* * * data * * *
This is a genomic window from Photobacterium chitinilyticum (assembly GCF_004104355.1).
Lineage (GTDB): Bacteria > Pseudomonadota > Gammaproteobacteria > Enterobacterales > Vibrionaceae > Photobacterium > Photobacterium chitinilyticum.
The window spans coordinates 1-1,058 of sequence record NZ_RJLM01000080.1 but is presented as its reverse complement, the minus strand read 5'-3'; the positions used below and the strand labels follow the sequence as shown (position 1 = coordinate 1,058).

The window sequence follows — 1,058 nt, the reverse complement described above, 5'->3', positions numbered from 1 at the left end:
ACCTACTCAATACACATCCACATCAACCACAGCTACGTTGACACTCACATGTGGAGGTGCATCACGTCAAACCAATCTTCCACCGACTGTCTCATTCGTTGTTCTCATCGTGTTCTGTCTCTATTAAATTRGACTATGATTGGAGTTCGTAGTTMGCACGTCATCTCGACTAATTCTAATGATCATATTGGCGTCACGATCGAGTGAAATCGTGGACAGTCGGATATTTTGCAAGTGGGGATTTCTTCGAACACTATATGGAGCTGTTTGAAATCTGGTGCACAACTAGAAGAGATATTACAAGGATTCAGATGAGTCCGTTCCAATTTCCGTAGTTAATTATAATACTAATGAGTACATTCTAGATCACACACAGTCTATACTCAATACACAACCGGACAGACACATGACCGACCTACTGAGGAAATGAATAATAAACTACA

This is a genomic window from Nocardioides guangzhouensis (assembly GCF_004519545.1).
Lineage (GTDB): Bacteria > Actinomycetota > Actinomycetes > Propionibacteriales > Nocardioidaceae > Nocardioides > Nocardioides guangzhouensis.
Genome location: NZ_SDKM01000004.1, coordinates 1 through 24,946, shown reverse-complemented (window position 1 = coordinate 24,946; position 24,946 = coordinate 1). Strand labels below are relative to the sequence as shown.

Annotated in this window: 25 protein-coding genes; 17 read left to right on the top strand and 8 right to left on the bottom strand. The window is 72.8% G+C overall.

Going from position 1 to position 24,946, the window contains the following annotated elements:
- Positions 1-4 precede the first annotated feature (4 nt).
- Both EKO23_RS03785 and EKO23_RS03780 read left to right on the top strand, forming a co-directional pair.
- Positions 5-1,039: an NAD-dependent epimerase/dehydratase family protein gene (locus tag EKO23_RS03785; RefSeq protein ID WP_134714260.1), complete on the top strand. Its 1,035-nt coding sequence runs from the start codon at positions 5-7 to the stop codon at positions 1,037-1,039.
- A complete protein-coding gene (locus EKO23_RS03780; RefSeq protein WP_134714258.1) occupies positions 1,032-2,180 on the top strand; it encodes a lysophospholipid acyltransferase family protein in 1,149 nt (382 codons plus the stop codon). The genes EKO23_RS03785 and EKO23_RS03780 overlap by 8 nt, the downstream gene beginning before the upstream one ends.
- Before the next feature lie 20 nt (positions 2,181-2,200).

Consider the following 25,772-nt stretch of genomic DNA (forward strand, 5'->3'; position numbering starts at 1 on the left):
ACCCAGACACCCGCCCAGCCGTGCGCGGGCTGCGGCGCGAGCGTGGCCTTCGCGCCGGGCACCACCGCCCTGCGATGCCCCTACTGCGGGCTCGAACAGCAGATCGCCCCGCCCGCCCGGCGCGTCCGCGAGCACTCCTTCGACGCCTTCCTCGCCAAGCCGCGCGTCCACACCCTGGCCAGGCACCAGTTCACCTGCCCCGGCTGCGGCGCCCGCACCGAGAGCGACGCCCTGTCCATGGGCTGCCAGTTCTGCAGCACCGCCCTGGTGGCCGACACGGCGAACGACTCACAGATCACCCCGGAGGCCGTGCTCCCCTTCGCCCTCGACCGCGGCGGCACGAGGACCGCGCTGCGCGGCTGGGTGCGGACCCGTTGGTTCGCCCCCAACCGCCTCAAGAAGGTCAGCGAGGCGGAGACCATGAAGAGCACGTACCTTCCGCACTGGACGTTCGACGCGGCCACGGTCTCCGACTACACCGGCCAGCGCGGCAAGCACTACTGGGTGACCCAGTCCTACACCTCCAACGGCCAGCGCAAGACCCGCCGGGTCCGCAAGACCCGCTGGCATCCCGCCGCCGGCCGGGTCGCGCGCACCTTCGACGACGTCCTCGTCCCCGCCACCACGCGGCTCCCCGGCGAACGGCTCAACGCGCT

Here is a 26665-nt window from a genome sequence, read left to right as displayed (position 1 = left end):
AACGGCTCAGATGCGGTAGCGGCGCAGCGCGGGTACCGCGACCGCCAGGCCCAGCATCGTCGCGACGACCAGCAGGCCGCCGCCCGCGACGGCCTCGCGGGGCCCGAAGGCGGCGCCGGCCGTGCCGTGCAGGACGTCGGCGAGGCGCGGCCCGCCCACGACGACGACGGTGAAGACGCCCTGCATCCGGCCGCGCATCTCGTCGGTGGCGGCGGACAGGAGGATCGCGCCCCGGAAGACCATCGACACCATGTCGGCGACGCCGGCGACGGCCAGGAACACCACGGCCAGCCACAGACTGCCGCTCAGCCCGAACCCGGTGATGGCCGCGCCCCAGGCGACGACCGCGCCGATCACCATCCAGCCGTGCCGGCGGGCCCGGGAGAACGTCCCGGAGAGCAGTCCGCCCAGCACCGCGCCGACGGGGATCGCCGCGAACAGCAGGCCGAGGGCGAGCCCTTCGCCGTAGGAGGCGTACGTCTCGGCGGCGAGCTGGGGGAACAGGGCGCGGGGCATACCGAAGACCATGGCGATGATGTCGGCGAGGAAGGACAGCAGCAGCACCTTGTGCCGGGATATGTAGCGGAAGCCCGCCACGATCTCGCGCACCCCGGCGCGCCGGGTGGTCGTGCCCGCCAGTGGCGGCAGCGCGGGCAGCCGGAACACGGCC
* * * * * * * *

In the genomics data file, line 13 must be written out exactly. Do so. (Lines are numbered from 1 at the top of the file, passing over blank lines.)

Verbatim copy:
- Positions 5-1,039: an NAD-dependent epimerase/dehydratase family protein gene (locus tag EKO23_RS03785; RefSeq protein ID WP_134714260.1), complete on the top strand. Its 1,035-nt coding sequence runs from the start codon at positions 5-7 to the stop codon at positions 1,037-1,039.